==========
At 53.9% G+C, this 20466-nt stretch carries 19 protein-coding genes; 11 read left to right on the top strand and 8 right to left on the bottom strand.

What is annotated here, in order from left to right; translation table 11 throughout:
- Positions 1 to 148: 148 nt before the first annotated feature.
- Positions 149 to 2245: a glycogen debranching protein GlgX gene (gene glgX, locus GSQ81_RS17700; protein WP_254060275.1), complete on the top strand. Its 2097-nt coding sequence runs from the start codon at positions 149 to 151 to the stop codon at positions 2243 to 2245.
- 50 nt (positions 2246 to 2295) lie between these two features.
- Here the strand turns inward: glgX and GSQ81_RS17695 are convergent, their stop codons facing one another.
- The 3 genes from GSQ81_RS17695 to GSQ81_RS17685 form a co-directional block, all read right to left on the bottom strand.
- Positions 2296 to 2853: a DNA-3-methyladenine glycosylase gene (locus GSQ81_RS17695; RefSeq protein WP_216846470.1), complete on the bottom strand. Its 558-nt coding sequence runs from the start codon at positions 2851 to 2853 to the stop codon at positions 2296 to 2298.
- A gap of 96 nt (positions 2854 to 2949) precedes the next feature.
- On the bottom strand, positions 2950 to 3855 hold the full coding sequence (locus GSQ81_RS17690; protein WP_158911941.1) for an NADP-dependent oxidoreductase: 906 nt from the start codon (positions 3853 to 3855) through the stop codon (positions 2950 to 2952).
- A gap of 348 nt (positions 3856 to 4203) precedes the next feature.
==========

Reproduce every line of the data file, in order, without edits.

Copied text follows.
At 53.9% G+C, this 20466-nt stretch carries 19 protein-coding genes; 11 read left to right on the top strand and 8 right to left on the bottom strand.

What is annotated here, in order from left to right; translation table 11 throughout:
- Positions 1 to 148: 148 nt before the first annotated feature.
- Positions 149 to 2245: a glycogen debranching protein GlgX gene (gene glgX, locus GSQ81_RS17700; protein WP_254060275.1), complete on the top strand. Its 2097-nt coding sequence runs from the start codon at positions 149 to 151 to the stop codon at positions 2243 to 2245.
- 50 nt (positions 2246 to 2295) lie between these two features.
- Here the strand turns inward: glgX and GSQ81_RS17695 are convergent, their stop codons facing one another.
- The 3 genes from GSQ81_RS17695 to GSQ81_RS17685 form a co-directional block, all read right to left on the bottom strand.
- Positions 2296 to 2853: a DNA-3-methyladenine glycosylase gene (locus GSQ81_RS17695; RefSeq protein WP_216846470.1), complete on the bottom strand. Its 558-nt coding sequence runs from the start codon at positions 2851 to 2853 to the stop codon at positions 2296 to 2298.
- A gap of 96 nt (positions 2854 to 2949) precedes the next feature.
- On the bottom strand, positions 2950 to 3855 hold the full coding sequence (locus GSQ81_RS17690; protein WP_158911941.1) for an NADP-dependent oxidoreductase: 906 nt from the start codon (positions 3853 to 3855) through the stop codon (positions 2950 to 2952).
- A gap of 348 nt (positions 3856 to 4203) precedes the next feature.